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The ICC commences proceedings regarding war crimes in Darfur

International Criminal Court, The Hague International Criminal Court, The Hague Photo by jbdodane on Flickr

21 May 2021

Human Rights Watch urges Sudan to fully cooperate with the International Criminal Court (ICC) as proceedings for war crimes in Darfur are about to start.

Victims of the atrocities committed in Darfur between 2003 and 2004 might be one step closer to achieving justice. On 24 May 2021, the ICC will decide whether there is enough evidence to start the trial against Ali Kosheib, the leader of the “Janjaweed” militia responsible for the attacks. The alleged perpetrator voluntarily surrendered on 9 June 2020, 13 years after the ICC issued an arrest warrant, having charged  him with 50 counts of crimes against humanity and war crimes committed in several villages in Darfur.  The other four main suspects, including the former Sudanese president Omar al-Bashir, are still in the hands of the Sudanese authorities, which are under an international obligation to transfer them into the custody of the ICC.

The Darfur region, located in western Sudan, has been volatile for decades due to continuous tensions between several ethnic groups. The conflict started in 2003 when a civil war erupted between the central government and the Darfur rebels. The insurgent groups, namely the Sudan Liberation Army (SLA) and the Justice and Equality Movement (JEM), demanded socio-economic reforms and a division of power within the country. The Sudanese government, opposing the reforms, was supported  by the “Janjaweed”, the militia of a nomadic Arab tribe. The clashes between the two sides resulted in a brutal civil war that is still ongoing. According to the UN, throughout the duration of the conflict to date,   300,000 people were killed and  2.5 million displaced.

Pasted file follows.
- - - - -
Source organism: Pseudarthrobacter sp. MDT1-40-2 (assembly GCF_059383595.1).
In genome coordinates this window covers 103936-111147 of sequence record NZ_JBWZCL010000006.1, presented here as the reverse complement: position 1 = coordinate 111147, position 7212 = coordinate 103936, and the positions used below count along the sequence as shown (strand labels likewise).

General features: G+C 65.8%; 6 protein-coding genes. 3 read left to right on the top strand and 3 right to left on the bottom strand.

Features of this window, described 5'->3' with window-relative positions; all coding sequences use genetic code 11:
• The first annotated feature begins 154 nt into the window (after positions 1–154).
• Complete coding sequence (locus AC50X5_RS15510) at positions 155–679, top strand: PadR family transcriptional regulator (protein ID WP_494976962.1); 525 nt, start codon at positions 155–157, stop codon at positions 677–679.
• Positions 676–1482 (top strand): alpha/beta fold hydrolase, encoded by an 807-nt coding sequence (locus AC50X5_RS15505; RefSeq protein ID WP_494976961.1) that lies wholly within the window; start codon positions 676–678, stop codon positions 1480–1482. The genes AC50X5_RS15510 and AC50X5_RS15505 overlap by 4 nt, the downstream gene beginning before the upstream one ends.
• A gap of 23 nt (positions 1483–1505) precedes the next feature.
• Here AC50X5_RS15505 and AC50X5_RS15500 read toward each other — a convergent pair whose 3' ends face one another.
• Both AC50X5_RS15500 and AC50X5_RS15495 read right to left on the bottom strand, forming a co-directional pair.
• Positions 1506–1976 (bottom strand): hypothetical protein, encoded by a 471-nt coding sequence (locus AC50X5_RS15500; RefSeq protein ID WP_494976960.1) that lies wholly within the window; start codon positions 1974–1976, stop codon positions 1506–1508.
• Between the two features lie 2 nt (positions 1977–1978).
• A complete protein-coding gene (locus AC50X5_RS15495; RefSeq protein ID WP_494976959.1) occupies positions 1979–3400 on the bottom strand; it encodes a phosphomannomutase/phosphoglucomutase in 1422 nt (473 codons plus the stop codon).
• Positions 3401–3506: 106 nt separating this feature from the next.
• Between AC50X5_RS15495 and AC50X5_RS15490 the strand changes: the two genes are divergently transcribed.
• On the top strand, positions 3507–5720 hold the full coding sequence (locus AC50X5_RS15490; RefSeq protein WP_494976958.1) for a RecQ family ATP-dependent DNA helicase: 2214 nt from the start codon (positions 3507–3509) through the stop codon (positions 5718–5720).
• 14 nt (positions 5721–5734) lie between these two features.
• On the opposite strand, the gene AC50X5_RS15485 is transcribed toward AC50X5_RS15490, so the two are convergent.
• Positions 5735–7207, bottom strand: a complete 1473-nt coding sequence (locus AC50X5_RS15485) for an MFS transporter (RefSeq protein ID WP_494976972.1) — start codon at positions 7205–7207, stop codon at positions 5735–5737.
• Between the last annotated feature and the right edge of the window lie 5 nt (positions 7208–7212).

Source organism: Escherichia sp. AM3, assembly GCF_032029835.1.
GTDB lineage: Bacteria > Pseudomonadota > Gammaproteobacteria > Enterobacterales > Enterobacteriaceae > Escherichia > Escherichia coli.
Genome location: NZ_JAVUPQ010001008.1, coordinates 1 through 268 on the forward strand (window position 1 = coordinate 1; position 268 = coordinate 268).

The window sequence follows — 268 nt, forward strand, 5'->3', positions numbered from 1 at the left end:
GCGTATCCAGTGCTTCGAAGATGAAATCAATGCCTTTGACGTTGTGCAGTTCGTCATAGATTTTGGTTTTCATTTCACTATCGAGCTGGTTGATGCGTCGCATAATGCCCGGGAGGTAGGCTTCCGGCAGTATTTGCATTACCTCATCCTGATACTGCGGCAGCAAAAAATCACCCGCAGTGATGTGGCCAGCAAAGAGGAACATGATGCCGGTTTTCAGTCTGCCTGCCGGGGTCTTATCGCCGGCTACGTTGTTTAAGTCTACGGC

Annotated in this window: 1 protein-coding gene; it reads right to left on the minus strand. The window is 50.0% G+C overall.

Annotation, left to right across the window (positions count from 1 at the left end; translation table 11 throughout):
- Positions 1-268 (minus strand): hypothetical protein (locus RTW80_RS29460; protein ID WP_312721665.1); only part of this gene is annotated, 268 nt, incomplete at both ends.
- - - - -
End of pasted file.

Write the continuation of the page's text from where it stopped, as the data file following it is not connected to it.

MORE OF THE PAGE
A turning point was in 2019 when the Sudanese transitional government decided to cooperate with the ICC investigation on the alleged war crimes in Darfur. However, until suspects remain under Sudanese control, Sudan remains in breach of its international obligations arising from UN Security Council Resolution 1593.


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Author: Martina Apicella; Editor: Aleksandra Krol

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